MIDiA Chart Of The Week: Listening Habits Of Streaming Music Consumers

streaming music behaviour midia

Although the relatively early stage of development of the streaming market means that most listening habits are not yet being changed, there are fundamental shifts emerging among streamers and subscribers that point to the future of music consumption:

  • Subscribers are fickle listeners: 58% of subscribers report listening to individual albums and tracks just a few times while 60% are doing this more than they used to because they are discovering so much new music.  In both instances the rate is approximately double that of overall consumers.  The abundance of choice presented by streaming services is contributing to lower listener engagement with any single artist or release.  People are listening to more music but less frequently.
  • Choice abundance leads to casual fan relationships: The surfeit of choice can be a barrier for more mainstream fans, creating a Tyranny Of Choice where the sheer volume of music is overwhelming.  For sophisticated fans – which is what the majority of subscribers are – it is manifesting as a grazing mentality with users listening widely but not frequently. Artist – fan relationships are moving from long term liaison to short term flings.

Tagged in: Albums, Deezer, Music Consumption, Music Listening, Music Streaming, Music Subscribers, Playlists, Rdio, Rhapsody, Spotify, Streaming, Streaming Music

4 thoughts on “MIDiA Chart Of The Week: Listening Habits Of Streaming Music Consumers”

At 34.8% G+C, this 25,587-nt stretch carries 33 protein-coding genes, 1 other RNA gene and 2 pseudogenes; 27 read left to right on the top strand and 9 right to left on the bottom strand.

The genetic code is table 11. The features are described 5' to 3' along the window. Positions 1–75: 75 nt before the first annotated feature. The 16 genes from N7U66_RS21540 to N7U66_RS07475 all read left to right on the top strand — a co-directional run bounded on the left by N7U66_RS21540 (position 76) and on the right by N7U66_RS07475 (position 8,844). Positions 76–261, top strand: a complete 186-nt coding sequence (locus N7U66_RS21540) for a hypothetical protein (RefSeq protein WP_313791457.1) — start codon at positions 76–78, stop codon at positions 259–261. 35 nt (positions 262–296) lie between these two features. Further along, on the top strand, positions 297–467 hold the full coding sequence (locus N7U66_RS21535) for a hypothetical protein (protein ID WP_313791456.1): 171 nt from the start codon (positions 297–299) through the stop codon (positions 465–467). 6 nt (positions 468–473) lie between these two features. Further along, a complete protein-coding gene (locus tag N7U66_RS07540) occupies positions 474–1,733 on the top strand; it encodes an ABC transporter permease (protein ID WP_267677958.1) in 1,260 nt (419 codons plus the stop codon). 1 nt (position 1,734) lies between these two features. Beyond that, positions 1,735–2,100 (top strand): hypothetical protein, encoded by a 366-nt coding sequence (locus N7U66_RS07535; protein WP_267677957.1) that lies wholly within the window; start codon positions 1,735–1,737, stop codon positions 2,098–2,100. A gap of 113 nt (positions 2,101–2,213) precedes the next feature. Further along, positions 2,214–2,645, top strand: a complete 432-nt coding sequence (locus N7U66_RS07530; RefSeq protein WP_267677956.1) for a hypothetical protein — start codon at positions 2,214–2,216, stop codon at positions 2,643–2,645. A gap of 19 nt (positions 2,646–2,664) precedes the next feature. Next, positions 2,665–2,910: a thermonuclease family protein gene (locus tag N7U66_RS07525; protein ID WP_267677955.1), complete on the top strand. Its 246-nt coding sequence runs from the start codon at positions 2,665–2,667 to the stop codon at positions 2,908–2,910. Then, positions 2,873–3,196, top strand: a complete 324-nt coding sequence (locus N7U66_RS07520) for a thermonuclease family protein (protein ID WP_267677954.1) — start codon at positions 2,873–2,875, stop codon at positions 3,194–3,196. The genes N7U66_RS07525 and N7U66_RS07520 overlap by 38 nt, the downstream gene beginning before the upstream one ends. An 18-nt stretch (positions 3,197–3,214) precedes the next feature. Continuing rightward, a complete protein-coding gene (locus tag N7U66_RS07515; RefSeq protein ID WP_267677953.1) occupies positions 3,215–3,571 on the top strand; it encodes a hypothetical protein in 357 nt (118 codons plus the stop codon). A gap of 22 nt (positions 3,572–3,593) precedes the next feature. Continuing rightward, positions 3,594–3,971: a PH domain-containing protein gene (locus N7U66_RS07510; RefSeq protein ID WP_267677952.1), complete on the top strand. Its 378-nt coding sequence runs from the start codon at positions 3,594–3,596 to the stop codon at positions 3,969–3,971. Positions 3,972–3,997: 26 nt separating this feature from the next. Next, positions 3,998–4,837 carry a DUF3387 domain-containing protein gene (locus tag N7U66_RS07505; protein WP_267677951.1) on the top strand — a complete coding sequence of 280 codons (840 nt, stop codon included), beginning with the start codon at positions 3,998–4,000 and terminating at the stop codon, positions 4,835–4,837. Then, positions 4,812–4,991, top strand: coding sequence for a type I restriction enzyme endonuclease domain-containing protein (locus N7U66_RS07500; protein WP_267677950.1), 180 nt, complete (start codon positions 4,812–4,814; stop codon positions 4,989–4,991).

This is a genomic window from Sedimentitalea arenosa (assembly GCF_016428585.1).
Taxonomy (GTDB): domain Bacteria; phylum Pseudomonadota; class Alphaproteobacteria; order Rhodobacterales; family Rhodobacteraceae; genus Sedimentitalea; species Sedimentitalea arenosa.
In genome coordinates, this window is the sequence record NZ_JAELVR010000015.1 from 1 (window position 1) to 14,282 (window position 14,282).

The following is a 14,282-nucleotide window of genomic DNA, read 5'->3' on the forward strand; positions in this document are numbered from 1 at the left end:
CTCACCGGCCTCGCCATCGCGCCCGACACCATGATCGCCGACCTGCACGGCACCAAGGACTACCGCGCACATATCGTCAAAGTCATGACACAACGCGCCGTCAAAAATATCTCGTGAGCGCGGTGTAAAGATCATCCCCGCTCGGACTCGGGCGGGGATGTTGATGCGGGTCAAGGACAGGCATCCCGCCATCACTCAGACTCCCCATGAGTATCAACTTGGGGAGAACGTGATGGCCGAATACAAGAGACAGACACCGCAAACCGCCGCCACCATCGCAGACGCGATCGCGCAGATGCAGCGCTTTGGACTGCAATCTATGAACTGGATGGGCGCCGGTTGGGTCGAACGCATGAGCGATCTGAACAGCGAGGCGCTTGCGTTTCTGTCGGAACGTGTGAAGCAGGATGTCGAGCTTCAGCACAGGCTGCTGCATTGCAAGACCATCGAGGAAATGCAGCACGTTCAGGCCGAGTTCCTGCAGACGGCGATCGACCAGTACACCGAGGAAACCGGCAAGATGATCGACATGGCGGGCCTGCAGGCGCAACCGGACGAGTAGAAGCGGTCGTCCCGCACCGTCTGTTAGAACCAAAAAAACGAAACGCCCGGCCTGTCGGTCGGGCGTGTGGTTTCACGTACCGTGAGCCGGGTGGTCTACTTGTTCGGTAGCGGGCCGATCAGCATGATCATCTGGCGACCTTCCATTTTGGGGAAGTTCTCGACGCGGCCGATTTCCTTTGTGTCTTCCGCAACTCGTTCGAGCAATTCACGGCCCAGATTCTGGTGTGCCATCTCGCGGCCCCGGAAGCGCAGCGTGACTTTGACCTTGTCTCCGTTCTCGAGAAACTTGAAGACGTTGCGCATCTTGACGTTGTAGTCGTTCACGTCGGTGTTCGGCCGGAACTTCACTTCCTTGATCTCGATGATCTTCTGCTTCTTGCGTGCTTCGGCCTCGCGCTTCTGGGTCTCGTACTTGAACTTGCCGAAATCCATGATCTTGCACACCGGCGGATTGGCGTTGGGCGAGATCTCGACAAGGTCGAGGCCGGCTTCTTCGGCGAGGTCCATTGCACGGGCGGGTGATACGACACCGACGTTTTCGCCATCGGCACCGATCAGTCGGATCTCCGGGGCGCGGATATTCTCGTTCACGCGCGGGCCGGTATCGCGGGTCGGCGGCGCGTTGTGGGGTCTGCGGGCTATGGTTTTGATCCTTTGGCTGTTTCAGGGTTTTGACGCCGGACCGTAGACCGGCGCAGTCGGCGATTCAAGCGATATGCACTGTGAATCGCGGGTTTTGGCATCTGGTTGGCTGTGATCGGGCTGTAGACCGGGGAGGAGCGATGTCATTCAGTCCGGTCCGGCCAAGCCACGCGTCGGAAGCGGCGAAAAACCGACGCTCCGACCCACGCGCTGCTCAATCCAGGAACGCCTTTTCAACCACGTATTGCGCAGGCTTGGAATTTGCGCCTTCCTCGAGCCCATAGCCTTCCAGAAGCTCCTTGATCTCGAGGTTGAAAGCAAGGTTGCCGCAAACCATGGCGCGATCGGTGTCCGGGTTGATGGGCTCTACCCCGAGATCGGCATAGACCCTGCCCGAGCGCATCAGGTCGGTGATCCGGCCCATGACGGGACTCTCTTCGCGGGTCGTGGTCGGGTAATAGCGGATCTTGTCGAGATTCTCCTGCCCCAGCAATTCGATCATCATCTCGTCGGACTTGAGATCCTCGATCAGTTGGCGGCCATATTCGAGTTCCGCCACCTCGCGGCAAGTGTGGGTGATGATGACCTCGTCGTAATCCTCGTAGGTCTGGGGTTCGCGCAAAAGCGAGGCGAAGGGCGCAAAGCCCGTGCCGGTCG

1. Tracie Farrell says:

    I am not sure how these studies were conducted, but when I looked at the results, I would have said that they show that there are categories of music lovers:

    Audiophiles – who tend to listen to more albums, get more into a specific type of music (so they listen to less music), tend to explore more within that more narrow field of interest… It makes sense that those types of people would subscribe. They are the same people who could have collected records and CDs before streaming.

    and

    People who just like music- who just get to know music through media and word-of-mouth. Those people are not going to spend money on something that they enjoy, when what they enjoy about it can be gotten for free.

    I am not sure that a causal relationship can be expressed there, that streaming is changing the way people listen to music. I rather interpret it that there were always different types of music lovers and they engage with streaming in a way that reflects what type of listener they are.

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